Posts Tagged Kenyan Economy

A country of free men is not free if they are owned by somebody else.

“Debt is the fatal disease of republics, the first thing and the mightiest to undermine governments and corrupt the people”
Wendell Phillips 

Numbers, huge sums of money, mind boggling debt, billions in expenditure, very few people like these or can process articles about such quickly while dealing with the other hassles and vagaries of daily life in a third world republic.

Lately I have felt that I have been inundated with news to do with just such numbers. Whenever I look at headlines all I see are staggering figures bandied about like they were mere exercises in mathematics class, except they are not.

We are in trouble, we have let unbridled expenditure coupled with borrowing at the rate of a drunken sailor take hold of our lives.

Sample this:

Kenya’s gross domestic debt (government’s borrowing from the local markets) had in June this year hit the trillion-shilling mark up from 859 billion twelve months ago.

We already have an external debt burden of Sh800 billion, therefore the national debt comes to about Sh1.8 trillion, which is basically one half of our Sh3.6 trillion economy.

That is not all, we have during this August borrowed another 425 Billion Shillings from China, this means our external debt is now more than 1.25 trillion Shillings, there’s a ceiling on how much we can borrow externally and this ceiling is 1.2trillion which we have exceeded.

And lest we forget: “Debt is an ingenious substitute for the chain and whip of the slavedriver. ” 

While looking at these figures we have to remember that there’s no record of anyone having ever managed to wildly spend their way out of a slow economic growth or to borrow their way out of debt, certainly spending money we don’t have by borrowing more and more while our debt burden rises cannot be good economics.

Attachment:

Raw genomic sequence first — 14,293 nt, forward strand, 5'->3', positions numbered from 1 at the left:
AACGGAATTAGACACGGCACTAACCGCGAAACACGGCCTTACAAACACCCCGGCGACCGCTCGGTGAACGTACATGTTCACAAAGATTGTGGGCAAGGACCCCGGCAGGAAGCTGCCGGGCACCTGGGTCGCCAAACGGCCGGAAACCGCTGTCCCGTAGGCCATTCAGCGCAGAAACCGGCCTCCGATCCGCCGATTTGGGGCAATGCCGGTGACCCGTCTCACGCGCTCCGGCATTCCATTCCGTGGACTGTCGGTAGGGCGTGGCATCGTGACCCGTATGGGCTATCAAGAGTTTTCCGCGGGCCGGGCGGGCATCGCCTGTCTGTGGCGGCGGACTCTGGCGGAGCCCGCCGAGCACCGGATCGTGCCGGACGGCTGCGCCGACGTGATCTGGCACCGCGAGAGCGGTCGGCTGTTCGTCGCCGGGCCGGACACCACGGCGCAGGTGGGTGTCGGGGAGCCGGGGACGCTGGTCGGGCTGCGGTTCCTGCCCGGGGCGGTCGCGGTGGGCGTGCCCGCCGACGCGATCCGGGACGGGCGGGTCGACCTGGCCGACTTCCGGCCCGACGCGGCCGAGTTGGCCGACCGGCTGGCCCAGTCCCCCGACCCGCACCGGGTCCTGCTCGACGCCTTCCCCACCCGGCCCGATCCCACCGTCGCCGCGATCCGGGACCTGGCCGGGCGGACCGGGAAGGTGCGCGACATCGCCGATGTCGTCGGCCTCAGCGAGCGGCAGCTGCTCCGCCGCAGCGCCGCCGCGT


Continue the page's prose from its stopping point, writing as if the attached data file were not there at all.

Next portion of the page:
Meanwhile I read today that in our country a Judicial Service Commissioner ‘earns’ Sh80,000 for every sitting, and that in the last year; the JSC held 247 meetings, meaning a commissioner who attended all 247 meetings took home Sh1.6 million every month in allowances, coming to a total of KES 19,760,000.00 per year. This then led to a situation in which in the 2012/2013 financial year, commissioners gobbled up Sh377 million in allowances for board meetings, conferences and seminars, foreign travel and subsistence, catering service and accommodation, gifts, food and drinks and legal fees.

The CJ had a house bought for him at 310 million, when the initial budget was 200 million.

Remember, while this was going on we couldn’t pay teachers, policemen, and health workers the pittance we offer for their crucial services.

The government also had time to throw in half a billion for offices for a retired president, as well spend another half a billion shillings building a home for him on his private land at Mweiga.

And then there was the plan to blow Sh2.5 billion on celebrations to mark 50 years of Kenya’s independence with: Sh690 million for events management and logistics, Sh286 million for conference and exhibition during the one week celebration, Sh300 million for publicity and communication, Sh365 million for entertainment and a handsome Sh320 million to go towards identifying Kenya’s most prominent personalities.

It also includes Sh50 million for erecting a bronze statue of retired President Mwai Kibaki

And we think MPigs are the worst of the lot?


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The class struggle in Kenya: since Obama Snr.’s death, what has changed really?

“Kenyatta said to Mr. Obama: “Because you cannot keep your mouth shut, you will not work again until you have no shoes on your feet,”